The Terrorism Act 2000 (TA) and the Proceeds of Crime Act 2002 (POCA) brought money laundering and compliance with anti money laundering legislation into the daily work of insolvency practitioners. Its relevance to the reality of working life in the UK has been questioned, not least in 2014 by the person who asked for statistics about the number of prosecutions for money laundering offences under POCA under the Freedom of Information (Scotland) Act 2002. There had not been any prosecutions at all for tipping off between 2009 and 2014 (presumably in Scotland) and annual prosecutions for the other money laundering offences did not always reach double figures.
In September 2017 the Chancellor of the Exchequer was asked how many successful prosecutions there had been under the Money Laundering Regulations 2007 from 2010. Since 2010 9705 people had been successfully convicted of money laundering offences, mostly under POCA. Since 2010 just 10 people had been successfully convicted of breaching the Money Laundering Regulations 2007.
These statistics have been used to support the view that the anti money laundering legislation was a bureaucratic cost that served little purpose. Compliance with the anti money laundering legislation was accordingly carried out as quickly and cheaply as possible, typically by completing a brought in checklist.
The introduction of the Money Laundering Regulations 2017 (MLR) on 26 June 2017 has changed the culture of compliance with anti money laundering legislation, however. Compliance with MLR is now actively monitored and regulated and it is understood that the rather unenthusiastic approach towards bringing prosecutions for money laundering offences has also changed.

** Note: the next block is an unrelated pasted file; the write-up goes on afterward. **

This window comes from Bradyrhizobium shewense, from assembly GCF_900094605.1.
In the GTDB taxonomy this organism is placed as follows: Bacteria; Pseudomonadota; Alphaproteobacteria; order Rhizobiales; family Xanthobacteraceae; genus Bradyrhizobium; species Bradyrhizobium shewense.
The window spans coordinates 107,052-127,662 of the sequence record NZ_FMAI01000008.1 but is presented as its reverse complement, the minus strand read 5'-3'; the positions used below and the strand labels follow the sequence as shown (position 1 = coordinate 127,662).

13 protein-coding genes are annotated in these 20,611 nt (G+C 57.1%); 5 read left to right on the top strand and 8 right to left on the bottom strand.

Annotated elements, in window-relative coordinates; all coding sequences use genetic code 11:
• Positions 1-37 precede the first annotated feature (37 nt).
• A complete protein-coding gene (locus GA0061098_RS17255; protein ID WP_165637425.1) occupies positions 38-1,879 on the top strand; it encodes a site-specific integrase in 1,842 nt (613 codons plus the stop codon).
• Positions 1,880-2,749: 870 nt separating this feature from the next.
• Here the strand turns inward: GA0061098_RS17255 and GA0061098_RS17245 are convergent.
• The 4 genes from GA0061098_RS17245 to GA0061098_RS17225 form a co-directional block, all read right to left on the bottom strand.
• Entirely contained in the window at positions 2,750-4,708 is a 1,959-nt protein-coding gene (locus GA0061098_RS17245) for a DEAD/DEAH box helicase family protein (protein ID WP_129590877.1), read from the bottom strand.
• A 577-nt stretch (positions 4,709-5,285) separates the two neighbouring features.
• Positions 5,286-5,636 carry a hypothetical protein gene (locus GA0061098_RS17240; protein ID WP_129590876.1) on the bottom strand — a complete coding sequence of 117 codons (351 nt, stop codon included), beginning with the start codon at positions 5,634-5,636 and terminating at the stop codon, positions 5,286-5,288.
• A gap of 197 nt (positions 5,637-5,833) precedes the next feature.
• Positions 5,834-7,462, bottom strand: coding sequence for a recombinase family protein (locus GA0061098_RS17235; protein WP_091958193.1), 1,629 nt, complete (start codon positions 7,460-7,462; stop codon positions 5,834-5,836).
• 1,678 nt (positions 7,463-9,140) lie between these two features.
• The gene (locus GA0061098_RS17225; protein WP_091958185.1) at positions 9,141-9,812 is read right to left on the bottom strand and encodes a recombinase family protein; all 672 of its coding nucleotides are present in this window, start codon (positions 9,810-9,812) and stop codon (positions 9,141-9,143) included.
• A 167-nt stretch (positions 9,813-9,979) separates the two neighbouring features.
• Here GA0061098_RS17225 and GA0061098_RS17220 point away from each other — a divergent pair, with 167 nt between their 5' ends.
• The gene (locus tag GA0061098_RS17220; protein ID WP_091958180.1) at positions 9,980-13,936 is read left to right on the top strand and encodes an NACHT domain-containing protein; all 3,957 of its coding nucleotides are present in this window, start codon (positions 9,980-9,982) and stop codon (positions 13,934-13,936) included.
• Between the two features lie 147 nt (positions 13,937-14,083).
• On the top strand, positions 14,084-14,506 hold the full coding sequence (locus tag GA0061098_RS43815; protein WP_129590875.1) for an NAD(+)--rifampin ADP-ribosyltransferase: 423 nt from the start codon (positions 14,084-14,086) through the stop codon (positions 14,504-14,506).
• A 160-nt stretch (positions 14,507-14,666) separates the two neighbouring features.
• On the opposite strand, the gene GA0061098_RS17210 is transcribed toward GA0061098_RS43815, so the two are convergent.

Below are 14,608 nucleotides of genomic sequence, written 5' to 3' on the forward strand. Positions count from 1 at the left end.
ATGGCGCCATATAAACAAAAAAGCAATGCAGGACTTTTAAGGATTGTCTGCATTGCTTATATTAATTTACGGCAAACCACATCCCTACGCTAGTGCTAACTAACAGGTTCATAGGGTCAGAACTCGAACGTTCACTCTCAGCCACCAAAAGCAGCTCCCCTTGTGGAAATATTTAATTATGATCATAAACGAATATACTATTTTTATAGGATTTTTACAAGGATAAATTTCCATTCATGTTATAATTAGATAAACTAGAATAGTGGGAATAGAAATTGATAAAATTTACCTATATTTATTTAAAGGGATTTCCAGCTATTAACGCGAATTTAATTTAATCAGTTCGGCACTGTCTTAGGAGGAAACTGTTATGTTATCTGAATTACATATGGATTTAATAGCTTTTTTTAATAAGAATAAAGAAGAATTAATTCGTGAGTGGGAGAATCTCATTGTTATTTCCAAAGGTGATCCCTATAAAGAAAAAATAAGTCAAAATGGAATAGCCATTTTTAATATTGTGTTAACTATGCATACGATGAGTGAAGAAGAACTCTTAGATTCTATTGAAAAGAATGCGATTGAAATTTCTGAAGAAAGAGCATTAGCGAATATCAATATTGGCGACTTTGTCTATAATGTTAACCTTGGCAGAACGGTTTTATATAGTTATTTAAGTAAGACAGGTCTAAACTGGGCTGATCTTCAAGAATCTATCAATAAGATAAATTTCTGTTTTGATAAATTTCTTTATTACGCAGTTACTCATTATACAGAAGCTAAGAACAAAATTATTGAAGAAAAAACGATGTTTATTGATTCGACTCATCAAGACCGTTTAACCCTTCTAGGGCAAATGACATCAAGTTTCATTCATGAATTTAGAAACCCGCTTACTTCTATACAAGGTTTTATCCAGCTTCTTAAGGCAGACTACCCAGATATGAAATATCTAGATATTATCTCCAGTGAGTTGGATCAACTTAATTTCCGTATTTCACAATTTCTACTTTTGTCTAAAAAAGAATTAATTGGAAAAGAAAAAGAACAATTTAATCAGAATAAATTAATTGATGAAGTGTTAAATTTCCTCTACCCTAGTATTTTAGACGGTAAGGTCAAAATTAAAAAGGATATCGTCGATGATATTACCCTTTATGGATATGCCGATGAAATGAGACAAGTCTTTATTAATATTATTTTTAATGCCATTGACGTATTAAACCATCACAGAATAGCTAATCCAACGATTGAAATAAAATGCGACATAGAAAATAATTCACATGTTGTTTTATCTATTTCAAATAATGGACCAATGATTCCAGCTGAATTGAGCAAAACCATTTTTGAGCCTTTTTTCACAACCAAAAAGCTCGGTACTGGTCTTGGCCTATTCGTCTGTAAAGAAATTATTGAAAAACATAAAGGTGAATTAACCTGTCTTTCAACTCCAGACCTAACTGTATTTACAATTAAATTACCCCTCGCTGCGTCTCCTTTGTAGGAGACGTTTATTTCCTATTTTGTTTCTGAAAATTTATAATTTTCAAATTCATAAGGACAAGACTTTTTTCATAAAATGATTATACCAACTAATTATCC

Many professionals such as insolvency practitioners are perhaps at risk of inadvertent involvement in a money laundering offence because of their work with a client who is guilty of the actual offence. It is for this reason that prompt, effective customer due diligence is so important for insolvency practitioners. If directors’ real reason for putting a company into liquidation is to bring an illegal project to a legal end, and an insolvency practitioner assists in this by putting the company through the liquidation process, this could be the money laundering offence of arranging or carrying out money laundering on behalf of others (S328 POCA).
It should be noted that in its methodology for firm wide risk assessments the ICAEW includes insolvency as high risk of being involved in money laundering or terrorist financing activities.
A sobering example of an organisation being inadvertently involved in a client’s criminal activity is ING, the Dutch bank that is described on its website as a leading international corporate bank. Because criminals were able to launder money through their ING accounts ING was charged with money laundering offences and in September 2018 paid 775 million euros to settle the case.
ING’s CEO commented ‘we have made unacceptable mistakes’ and ‘ING has since improved its procedures for admitting and vetting clients’.
Providing high quality compliance consultancy advice that is specifically tailored to suit the individual needs of each client is central to RMCSC’s mission and this includes advice and training about compliance with MLR and the defence to involvement in money laundering offences. RMCSC has experience in providing assistance with business wide risk assessments, policies, controls and procedures and has also carried out Reg 21 MLR independent audits of policies, controls and procedures that have already been put in place.
Please contact me on email@example.com or 07854 967976 if you would like any more information about how RMCSC can help with your anti money laundering legislation compliance or to learn more about any other of RMCSC’s insolvency compliance consultancy services.